Star Wars buffs will love this video essay, but so too will anyone with an interest in editing of any form: How Star Wars was saved in the edit.
While editing a feature film is clearly a different proposition to editing a written document, there are some fundamental similarities. In each instance, the editor is trying to remove everything that isn’t necessary and detracts from the message that is to be conveyed. In the case of Star Wars, this meant ‘rebuilding a bloated first act; cutting tonnes of unnecessary material; create clarity, tension and drama in places that had none; and restructure scenes and entire sequences to propel the story forward’.
It turns out the editing team of Richard Chew, Paul Hirsh and Marcia Lucas deserve a lot of the credit (well, they did win an Oscar) for turning a potential disaster into the blockbuster that kicked off a franchise that has since spawned nearly a dozen films at last count (not to mention the gazillions in associated merchandise).
The video cites numerous changes made in the editing suite to address problems with the script and what was subsequently filmed (I highly recommend watching the whole video for yourself).
When you see the opening sequences as Lucas originally filmed them – our introduction to the main characters of the film – it’s frankly a mess. The initial space battle and capture of Princess Leia’s ship is intercut with scenes of Luke Skywalker repairing some electronic device, watching the battle through binoculars, and engaging in excruciatingly clichéd small talk about how he’d love to become a fighter pilot but his aunt and uncle need him on the farm.
The editors cut these scenes and kept only the ones that drive the narrative, which they then reordered to build rising tension. As the narrator says, ‘the editor is responsible for controlling the flow of information, how one scene should lead into the next based on what the audience knows up to that point’. Replace ‘scene’ and ‘audience’ with ‘paragraph’ and ‘reader’ and you have a pretty good job description for a copyeditor.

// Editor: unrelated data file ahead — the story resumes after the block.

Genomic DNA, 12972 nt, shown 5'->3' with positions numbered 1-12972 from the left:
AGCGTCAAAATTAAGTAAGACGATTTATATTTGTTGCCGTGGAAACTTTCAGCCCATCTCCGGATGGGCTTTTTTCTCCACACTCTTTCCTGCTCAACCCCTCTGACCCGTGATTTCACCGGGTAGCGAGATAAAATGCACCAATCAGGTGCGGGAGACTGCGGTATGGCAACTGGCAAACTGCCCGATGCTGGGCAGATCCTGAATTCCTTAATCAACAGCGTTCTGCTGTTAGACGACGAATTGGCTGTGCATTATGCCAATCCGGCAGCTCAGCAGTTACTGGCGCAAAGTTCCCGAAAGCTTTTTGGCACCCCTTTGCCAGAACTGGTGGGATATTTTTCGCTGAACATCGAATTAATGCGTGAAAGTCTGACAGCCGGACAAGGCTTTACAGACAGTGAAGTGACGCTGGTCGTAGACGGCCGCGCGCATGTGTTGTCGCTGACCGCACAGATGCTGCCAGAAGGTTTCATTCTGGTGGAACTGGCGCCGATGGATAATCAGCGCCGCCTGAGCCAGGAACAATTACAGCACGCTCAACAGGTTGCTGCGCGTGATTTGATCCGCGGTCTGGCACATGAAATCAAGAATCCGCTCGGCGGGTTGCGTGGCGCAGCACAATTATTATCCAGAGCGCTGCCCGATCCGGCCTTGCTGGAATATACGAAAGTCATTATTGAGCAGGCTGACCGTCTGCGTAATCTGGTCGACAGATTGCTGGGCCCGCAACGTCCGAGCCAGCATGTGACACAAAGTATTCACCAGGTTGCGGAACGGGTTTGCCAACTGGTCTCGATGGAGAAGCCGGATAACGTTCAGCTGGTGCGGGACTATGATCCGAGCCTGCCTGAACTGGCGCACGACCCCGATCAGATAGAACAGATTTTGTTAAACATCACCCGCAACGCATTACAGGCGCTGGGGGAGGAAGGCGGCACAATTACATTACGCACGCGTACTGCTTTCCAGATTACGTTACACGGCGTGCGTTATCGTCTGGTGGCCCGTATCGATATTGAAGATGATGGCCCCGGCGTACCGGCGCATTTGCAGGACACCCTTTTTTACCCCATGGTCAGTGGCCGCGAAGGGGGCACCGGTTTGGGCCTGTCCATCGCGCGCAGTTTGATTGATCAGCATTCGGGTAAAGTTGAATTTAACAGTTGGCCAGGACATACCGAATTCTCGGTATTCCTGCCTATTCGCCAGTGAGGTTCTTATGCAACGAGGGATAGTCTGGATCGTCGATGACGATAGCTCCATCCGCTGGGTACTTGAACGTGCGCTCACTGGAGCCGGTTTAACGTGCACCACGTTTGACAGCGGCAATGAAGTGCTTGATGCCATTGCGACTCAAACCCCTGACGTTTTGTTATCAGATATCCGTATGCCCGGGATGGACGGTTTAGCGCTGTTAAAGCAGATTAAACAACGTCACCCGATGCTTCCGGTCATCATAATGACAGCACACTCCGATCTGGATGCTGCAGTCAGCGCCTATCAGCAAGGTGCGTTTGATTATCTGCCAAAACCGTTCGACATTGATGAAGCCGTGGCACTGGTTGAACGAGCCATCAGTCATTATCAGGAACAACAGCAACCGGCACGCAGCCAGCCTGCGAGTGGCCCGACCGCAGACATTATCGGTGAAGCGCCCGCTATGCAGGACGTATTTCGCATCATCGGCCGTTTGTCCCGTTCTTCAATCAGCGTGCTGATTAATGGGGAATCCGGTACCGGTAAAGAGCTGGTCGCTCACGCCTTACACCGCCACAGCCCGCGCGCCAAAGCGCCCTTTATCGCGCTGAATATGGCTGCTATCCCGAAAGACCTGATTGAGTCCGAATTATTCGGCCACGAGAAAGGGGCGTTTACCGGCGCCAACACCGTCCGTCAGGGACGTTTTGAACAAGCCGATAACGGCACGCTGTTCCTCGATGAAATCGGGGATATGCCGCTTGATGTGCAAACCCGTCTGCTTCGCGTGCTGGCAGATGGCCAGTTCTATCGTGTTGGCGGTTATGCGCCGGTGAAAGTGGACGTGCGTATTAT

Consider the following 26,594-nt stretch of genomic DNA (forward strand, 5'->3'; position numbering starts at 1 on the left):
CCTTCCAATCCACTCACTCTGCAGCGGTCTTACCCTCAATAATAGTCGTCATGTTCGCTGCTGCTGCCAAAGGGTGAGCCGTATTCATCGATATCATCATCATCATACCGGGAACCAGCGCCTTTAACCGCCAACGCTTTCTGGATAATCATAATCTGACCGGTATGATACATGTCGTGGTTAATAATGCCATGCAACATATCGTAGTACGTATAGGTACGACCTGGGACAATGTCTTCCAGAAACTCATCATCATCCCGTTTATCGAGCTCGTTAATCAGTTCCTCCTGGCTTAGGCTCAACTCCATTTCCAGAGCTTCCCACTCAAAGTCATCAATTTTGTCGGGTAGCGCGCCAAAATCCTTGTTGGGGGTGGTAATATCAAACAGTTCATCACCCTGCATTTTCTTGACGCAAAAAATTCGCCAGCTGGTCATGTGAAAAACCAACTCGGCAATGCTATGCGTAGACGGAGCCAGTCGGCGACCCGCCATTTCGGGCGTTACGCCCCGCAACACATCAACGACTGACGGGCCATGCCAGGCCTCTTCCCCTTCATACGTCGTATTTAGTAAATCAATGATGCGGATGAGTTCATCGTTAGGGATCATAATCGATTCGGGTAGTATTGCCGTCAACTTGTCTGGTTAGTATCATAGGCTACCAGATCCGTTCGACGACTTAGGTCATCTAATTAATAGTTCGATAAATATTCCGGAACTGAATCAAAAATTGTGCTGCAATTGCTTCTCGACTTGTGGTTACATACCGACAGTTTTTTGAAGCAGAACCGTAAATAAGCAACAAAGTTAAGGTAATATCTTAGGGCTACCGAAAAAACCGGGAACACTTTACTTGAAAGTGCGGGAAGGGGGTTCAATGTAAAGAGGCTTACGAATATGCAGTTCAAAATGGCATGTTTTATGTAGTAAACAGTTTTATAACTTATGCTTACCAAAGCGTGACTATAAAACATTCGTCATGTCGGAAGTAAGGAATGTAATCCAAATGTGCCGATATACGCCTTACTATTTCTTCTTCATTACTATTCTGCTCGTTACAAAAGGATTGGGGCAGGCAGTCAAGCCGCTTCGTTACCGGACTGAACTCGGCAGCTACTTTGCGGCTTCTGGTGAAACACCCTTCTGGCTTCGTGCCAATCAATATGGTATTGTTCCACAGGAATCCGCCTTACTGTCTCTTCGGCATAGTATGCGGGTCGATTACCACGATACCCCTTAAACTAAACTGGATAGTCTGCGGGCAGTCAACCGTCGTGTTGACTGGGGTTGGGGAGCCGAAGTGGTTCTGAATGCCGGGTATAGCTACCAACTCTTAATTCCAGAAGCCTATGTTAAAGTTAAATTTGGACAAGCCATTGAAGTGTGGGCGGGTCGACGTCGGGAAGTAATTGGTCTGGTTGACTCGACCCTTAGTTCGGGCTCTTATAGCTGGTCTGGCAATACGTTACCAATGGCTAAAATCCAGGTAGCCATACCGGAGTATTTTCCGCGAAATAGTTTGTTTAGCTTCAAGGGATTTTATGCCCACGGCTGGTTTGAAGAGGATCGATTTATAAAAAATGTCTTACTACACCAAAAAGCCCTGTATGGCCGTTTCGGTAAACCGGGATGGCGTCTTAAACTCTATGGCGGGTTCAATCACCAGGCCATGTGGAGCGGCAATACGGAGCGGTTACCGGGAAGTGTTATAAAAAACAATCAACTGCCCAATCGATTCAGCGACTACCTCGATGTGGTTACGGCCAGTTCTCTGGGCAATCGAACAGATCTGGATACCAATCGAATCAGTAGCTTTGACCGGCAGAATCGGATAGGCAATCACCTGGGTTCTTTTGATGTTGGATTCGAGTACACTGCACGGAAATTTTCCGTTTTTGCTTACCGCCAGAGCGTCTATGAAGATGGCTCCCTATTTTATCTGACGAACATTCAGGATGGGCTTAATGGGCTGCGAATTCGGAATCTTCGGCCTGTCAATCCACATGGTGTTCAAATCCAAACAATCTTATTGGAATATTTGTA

Not all the changes the editors made were as dramatic as the restructuring of the opening sequence. As the video shows, there were many smaller changes that nevertheless added up to a better movie. In one scene, the order of shots was reversed so that rather than seeing the two droids emerging from behind a door after their pursuers have left, we now see them hiding behind the door first so there’s some tension when the storm troopers come knocking.
And in the original version of the scene where Luke and Obi-Wan discuss the force and muck around with lightsabers, they had actually already witnessed the hologram of Leia pleading for assistance. Thankfully, the editors realised this might have made our heroes seem a little callous, so they changed the order to minimise the delay between the princess begging for their help and the decision to mount a rescue.
Clearly George Lucas placed a lot of trust in his editors, and as director he was presumably happy with their work and these changes to the film (although apparently he did add the odd scene back in). Editing in all forms is usually a collaborative exercise, with the goal of creating the best end product possible, whether it is a text or a trilogy of sci-fi trilogies.
May the force be with you.